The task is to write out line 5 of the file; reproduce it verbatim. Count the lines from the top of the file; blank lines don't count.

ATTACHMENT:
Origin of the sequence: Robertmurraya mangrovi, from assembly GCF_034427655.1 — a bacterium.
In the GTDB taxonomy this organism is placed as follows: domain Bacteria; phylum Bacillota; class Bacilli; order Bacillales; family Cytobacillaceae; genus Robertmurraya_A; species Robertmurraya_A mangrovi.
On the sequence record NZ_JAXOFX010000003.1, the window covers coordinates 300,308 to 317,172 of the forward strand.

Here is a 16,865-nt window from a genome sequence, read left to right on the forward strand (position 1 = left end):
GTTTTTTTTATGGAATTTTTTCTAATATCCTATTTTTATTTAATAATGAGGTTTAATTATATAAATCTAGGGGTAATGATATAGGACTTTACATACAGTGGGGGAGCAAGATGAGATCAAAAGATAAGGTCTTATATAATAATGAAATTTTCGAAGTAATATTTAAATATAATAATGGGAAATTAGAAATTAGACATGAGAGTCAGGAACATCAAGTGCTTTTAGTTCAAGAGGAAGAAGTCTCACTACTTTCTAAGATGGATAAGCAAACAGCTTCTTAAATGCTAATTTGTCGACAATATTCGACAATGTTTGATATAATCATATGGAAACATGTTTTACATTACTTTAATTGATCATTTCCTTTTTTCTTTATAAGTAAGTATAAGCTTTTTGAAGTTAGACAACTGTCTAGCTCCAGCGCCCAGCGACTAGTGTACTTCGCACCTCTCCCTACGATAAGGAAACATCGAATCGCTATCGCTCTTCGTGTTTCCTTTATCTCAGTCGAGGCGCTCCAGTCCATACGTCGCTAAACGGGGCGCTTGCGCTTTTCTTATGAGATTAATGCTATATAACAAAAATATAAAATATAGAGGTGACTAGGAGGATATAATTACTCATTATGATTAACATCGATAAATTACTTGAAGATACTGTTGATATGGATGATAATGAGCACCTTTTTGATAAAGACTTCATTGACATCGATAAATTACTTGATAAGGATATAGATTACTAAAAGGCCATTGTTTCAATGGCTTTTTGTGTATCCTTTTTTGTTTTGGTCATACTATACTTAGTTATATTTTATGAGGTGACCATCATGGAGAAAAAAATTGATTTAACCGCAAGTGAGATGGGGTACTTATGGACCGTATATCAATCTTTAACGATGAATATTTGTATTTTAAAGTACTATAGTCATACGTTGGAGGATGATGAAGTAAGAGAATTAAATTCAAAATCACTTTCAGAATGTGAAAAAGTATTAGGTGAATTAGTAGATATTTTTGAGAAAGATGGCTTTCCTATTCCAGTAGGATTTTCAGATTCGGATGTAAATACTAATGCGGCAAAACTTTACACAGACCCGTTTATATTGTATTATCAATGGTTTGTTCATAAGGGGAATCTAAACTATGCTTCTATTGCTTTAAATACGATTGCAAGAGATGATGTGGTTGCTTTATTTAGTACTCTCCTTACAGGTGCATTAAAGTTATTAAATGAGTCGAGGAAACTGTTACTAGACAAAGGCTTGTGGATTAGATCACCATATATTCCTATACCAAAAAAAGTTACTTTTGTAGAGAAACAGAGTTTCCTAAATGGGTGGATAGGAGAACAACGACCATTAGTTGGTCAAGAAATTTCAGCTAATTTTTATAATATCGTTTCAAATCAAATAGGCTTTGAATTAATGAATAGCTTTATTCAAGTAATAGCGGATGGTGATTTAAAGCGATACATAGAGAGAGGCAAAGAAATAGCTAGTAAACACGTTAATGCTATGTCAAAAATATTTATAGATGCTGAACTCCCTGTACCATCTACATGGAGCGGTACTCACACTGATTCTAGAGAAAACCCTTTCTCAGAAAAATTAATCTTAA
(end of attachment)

GTTTTTTTTATGGAATTTTTTCTAATATCCTATTTTTATTTAATAATGAGGTTTAATTATATAAATCTAGGGGTAATGATATAGGACTTTACATACAGTGGGGGAGCAAGATGAGATCAAAAGATAAGGTCTTATATAATAATGAAATTTTCGAAGTAATATTTAAATATAATAATGGGAAATTAGAAATTAGACATGAGAGTCAGGAACATCAAGTGCTTTTAGTTCAAGAGGAAGAAGTCTCACTACTTTCTAAGATGGATAAGCAAACAGCTTCTTAAATGCTAATTTGTCGACAATATTCGACAATGTTTGATATAATCATATGGAAACATGTTTTACATTACTTTAATTGATCATTTCCTTTTTTCTTTATAAGTAAGTATAAGCTTTTTGAAGTTAGACAACTGTCTAGCTCCAGCGCCCAGCGACTAGTGTACTTCGCACCTCTCCCTACGATAAGGAAACATCGAATCGCTATCGCTCTTCGTGTTTCCTTTATCTCAGTCGAGGCGCTCCAGTCCATACGTCGCTAAACGGGGCGCTTGCGCTTTTCTTATGAGATTAATGCTATATAACAAAAATATAAAATATAGAGGTGACTAGGAGGATATAATTACTCATTATGATTAACATCGATAAATTACTTGAAGATACTGTTGATATGGATGATAATGAGCACCTTTTTGATAAAGACTTCATTGACATCGATAAATTACTTGATAAGGATATAGATTACTAAAAGGCCATTGTTTCAATGGCTTTTTGTGTATCCTTTTTTGTTTTGGTCATACTATACTTAGTTATATTTTATGAGGTGACCATCATGGAGAAAAAAATTGATTTAACCGCAAGTGAGATGGGGTACTTATGGACCGTATATCAATCTTTAACGATGAATATTTGTATTTTAAAGTACTATAGTCATACGTTGGAGGATGATGAAGTAAGAGAATTAAATTCAAAATCACTTTCAGAATGTGAAAAAGTATTAGGTGAATTAGTAGATATTTTTGAGAAAGATGGCTTTCCTATTCCAGTAGGATTTTCAGATTCGGATGTAAATACTAATGCGGCAAAACTTTACACAGACCCGTTTATATTGTATTATCAATGGTTTGTTCATAAGGGGAATCTAAACTATGCTTCTATTGCTTTAAATACGATTGCAAGAGATGATGTGGTTGCTTTATTTAGTACTCTCCTTACAGGTGCATTAAAGTTATTAAATGAGTCGAGGAAACTGTTACTAGACAAAGGCTTGTGGATTAGATCACCATATATTCCTATACCAAAAAAAGTTACTTTTGTAGAGAAACAGAGTTTCCTAAATGGGTGGATAGGAGAACAACGACCATTAGTTGGTCAAGAAATTTCAGCTAATTTTTATAATATCGTTTCAAATCAAATAGGCTTTGAATTAATGAATAGCTTTATTCAAGTAATAGCGGATGGTGATTTAAAGCGATACATAGAGAGAGGCAAAGAAATAGCTAGTAAACACGTTAATGCTATGTCAAAAATATTTATAGATGCTGAACTCCCTGTACCATCTACATGGAGCGGTACTCACACTGATTCTAGAGAAAACCCTTTCTCAGAAAAATTAATCTTAA